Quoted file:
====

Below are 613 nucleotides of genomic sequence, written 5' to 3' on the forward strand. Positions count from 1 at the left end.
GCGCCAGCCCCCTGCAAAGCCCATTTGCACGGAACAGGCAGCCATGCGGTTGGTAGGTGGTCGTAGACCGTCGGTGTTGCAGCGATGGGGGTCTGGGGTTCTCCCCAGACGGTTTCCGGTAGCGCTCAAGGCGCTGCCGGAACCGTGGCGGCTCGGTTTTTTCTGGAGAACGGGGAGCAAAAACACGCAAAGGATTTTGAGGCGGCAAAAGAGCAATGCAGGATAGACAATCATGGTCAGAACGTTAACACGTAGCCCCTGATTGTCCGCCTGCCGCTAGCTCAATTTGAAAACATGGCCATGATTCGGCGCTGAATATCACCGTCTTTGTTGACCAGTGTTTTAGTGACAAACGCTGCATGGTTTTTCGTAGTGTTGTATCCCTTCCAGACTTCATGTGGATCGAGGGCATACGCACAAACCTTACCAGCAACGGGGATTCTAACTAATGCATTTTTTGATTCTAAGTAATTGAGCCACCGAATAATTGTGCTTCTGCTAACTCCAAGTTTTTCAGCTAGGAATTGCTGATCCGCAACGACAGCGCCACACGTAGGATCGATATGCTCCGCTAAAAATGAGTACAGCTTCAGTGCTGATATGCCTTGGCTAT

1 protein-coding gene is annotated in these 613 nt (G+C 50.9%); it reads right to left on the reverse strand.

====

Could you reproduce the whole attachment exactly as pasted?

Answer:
Below are 613 nucleotides of genomic sequence, written 5' to 3' on the forward strand. Positions count from 1 at the left end.
GCGCCAGCCCCCTGCAAAGCCCATTTGCACGGAACAGGCAGCCATGCGGTTGGTAGGTGGTCGTAGACCGTCGGTGTTGCAGCGATGGGGGTCTGGGGTTCTCCCCAGACGGTTTCCGGTAGCGCTCAAGGCGCTGCCGGAACCGTGGCGGCTCGGTTTTTTCTGGAGAACGGGGAGCAAAAACACGCAAAGGATTTTGAGGCGGCAAAAGAGCAATGCAGGATAGACAATCATGGTCAGAACGTTAACACGTAGCCCCTGATTGTCCGCCTGCCGCTAGCTCAATTTGAAAACATGGCCATGATTCGGCGCTGAATATCACCGTCTTTGTTGACCAGTGTTTTAGTGACAAACGCTGCATGGTTTTTCGTAGTGTTGTATCCCTTCCAGACTTCATGTGGATCGAGGGCATACGCACAAACCTTACCAGCAACGGGGATTCTAACTAATGCATTTTTTGATTCTAAGTAATTGAGCCACCGAATAATTGTGCTTCTGCTAACTCCAAGTTTTTCAGCTAGGAATTGCTGATCCGCAACGACAGCGCCACACGTAGGATCGATATGCTCCGCTAAAAATGAGTACAGCTTCAGTGCTGATATGCCTTGGCTAT

1 protein-coding gene is annotated in these 613 nt (G+C 50.9%); it reads right to left on the reverse strand.